Nairobi — The World Bank has warned that Kenya is one of the developing countries whose already impoverished sections of the population are likely to sink deeper into poverty.
Chief Economist of the World Bank's Human Development Network, Shanta Devarajan, said Kenya like other developing countries must pursue improved pro-poor policies by ensuring poor people access basic services, in quantity and quality.
He said governments had often miserably failed to deliver key services to the poor hence frustrating their realisation of a set of development targets known as the Millennium Development Goals (MDGs). These goals call for halving of the global incidence of poverty and broad improvement in human development by 2015.
He referred to personal accounts from poor people in Kenya, which had complained of poor quality delivery, particularly of police and electricity services. Devarajan quoted a section of the people who had complained that in the country you could no longer carry much money because there were too many policemen on the streets.
He said though increased presence of police would have otherwise meant additional security the complaint was a clear demonstration of lack of quality policing.
Devarajan was speaking during the launch of World Bank Development Report 2004: Making Services for Poor People at a Nairobi hotel yesterday. Also present was World Bank Country Director, Makhtar Diop.
The report warns that broad improvements in human welfare will not occur unless poor people receive wider access to affordable, better quality services in health, education, water, sanitation and electricity. "Without such improvement in services, freedom from illness and illiteracy, two of the most important ways poor people can escape poverty will remain elusive to many," it said.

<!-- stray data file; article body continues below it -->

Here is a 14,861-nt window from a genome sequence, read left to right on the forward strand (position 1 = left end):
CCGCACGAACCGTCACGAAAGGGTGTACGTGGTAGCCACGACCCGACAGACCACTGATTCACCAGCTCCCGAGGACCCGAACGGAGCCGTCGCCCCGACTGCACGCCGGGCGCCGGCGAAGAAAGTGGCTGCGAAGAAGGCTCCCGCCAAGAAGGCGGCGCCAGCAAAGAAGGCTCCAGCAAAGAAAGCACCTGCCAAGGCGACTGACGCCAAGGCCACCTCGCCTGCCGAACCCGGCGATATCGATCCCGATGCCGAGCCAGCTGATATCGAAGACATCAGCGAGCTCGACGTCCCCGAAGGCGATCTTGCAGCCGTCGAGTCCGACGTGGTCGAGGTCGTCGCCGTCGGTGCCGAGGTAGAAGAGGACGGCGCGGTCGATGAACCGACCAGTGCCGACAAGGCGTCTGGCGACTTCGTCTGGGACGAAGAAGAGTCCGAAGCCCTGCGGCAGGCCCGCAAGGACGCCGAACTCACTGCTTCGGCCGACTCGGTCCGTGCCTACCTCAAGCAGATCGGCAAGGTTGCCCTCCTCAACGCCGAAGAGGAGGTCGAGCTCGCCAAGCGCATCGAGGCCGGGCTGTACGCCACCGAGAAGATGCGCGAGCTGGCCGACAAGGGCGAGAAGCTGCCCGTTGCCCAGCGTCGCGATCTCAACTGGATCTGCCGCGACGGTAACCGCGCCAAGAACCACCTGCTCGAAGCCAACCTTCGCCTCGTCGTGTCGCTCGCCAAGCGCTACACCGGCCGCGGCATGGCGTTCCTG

The report comes at a time when rich countries have pledged to increase foreign aid and poor countries have pledged to improve their policies and institutions to try to reach the goals.
The report indicates, however, that there were countries where services do work, showing how governments and citizens could do better to improve the situation of the poor.
According to the bank, the main difference between success and failure in the degree to which the poor were themselves involved in determining the quality and the quantity of the services they receive at any one time.
The report points to several success stories, saying Indonesia used its oil windfall to build new schools and hire more teachers, doubling primary enrolment to 90 per cent in 1986.
The report, however, also warned against large-scale privatisation of essential services, saying it would be wrong to conclude that Government should give up and leave everything to the private sector.
"If individuals are left to their own devices, they will not provide levels of education and health that they collectively want. Not only is this true in theory, but in practice no country has achieved significant improvement in child mortality and primary education without government involvement," the bank said.